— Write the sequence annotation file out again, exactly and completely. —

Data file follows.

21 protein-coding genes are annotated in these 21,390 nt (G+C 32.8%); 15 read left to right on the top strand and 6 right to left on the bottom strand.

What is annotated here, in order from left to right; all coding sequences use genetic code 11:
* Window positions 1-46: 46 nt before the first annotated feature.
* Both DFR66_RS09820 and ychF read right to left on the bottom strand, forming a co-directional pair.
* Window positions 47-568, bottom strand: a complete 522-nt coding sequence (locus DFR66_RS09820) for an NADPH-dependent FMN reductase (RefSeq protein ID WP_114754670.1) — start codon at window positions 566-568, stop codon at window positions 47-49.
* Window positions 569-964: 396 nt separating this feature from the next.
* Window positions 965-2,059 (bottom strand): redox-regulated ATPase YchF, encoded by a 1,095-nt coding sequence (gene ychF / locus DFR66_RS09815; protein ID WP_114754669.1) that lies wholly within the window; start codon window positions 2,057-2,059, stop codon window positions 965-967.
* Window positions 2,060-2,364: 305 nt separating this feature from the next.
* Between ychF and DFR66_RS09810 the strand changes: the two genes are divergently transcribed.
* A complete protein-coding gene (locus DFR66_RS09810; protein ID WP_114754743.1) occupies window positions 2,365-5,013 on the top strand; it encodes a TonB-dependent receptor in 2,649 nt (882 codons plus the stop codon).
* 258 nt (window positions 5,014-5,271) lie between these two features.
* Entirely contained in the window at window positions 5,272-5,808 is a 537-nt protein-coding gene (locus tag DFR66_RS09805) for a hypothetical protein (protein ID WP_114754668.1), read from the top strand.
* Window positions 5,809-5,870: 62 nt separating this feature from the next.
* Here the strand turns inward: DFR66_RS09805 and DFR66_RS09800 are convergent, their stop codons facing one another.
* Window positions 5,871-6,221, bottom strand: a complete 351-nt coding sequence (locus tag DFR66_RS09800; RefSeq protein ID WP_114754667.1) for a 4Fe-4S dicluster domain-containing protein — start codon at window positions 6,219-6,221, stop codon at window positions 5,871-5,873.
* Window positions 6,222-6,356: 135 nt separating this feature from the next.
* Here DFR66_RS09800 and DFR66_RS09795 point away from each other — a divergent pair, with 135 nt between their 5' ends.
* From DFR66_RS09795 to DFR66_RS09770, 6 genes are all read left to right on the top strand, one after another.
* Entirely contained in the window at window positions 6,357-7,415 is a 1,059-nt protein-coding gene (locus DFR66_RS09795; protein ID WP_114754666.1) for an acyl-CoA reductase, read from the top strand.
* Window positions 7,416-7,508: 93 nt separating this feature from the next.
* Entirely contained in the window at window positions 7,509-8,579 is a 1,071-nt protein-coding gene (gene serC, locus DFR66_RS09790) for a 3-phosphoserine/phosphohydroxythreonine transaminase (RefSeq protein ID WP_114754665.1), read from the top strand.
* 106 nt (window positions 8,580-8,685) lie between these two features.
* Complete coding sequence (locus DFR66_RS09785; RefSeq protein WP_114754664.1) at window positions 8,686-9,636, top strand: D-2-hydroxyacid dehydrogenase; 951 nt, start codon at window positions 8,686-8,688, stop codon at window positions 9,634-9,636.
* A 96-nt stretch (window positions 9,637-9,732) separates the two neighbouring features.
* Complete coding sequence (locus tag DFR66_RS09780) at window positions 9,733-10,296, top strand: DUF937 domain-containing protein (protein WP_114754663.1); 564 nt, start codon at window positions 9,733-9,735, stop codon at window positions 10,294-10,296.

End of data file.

21 protein-coding genes are annotated in these 21,390 nt (G+C 32.8%); 15 read left to right on the top strand and 6 right to left on the bottom strand.

What is annotated here, in order from left to right; all coding sequences use genetic code 11:
* Window positions 1-46: 46 nt before the first annotated feature.
* Both DFR66_RS09820 and ychF read right to left on the bottom strand, forming a co-directional pair.
* Window positions 47-568, bottom strand: a complete 522-nt coding sequence (locus DFR66_RS09820) for an NADPH-dependent FMN reductase (RefSeq protein ID WP_114754670.1) — start codon at window positions 566-568, stop codon at window positions 47-49.
* Window positions 569-964: 396 nt separating this feature from the next.
* Window positions 965-2,059 (bottom strand): redox-regulated ATPase YchF, encoded by a 1,095-nt coding sequence (gene ychF / locus DFR66_RS09815; protein ID WP_114754669.1) that lies wholly within the window; start codon window positions 2,057-2,059, stop codon window positions 965-967.
* Window positions 2,060-2,364: 305 nt separating this feature from the next.
* Between ychF and DFR66_RS09810 the strand changes: the two genes are divergently transcribed.
* A complete protein-coding gene (locus DFR66_RS09810; protein ID WP_114754743.1) occupies window positions 2,365-5,013 on the top strand; it encodes a TonB-dependent receptor in 2,649 nt (882 codons plus the stop codon).
* 258 nt (window positions 5,014-5,271) lie between these two features.
* Entirely contained in the window at window positions 5,272-5,808 is a 537-nt protein-coding gene (locus tag DFR66_RS09805) for a hypothetical protein (protein ID WP_114754668.1), read from the top strand.
* Window positions 5,809-5,870: 62 nt separating this feature from the next.
* Here the strand turns inward: DFR66_RS09805 and DFR66_RS09800 are convergent, their stop codons facing one another.
* Window positions 5,871-6,221, bottom strand: a complete 351-nt coding sequence (locus tag DFR66_RS09800; RefSeq protein ID WP_114754667.1) for a 4Fe-4S dicluster domain-containing protein — start codon at window positions 6,219-6,221, stop codon at window positions 5,871-5,873.
* Window positions 6,222-6,356: 135 nt separating this feature from the next.
* Here DFR66_RS09800 and DFR66_RS09795 point away from each other — a divergent pair, with 135 nt between their 5' ends.
* From DFR66_RS09795 to DFR66_RS09770, 6 genes are all read left to right on the top strand, one after another.
* Entirely contained in the window at window positions 6,357-7,415 is a 1,059-nt protein-coding gene (locus DFR66_RS09795; protein ID WP_114754666.1) for an acyl-CoA reductase, read from the top strand.
* Window positions 7,416-7,508: 93 nt separating this feature from the next.
* Entirely contained in the window at window positions 7,509-8,579 is a 1,071-nt protein-coding gene (gene serC, locus DFR66_RS09790) for a 3-phosphoserine/phosphohydroxythreonine transaminase (RefSeq protein ID WP_114754665.1), read from the top strand.
* 106 nt (window positions 8,580-8,685) lie between these two features.
* Complete coding sequence (locus DFR66_RS09785; RefSeq protein WP_114754664.1) at window positions 8,686-9,636, top strand: D-2-hydroxyacid dehydrogenase; 951 nt, start codon at window positions 8,686-8,688, stop codon at window positions 9,634-9,636.
* A 96-nt stretch (window positions 9,637-9,732) separates the two neighbouring features.
* Complete coding sequence (locus tag DFR66_RS09780) at window positions 9,733-10,296, top strand: DUF937 domain-containing protein (protein WP_114754663.1); 564 nt, start codon at window positions 9,733-9,735, stop codon at window positions 10,294-10,296.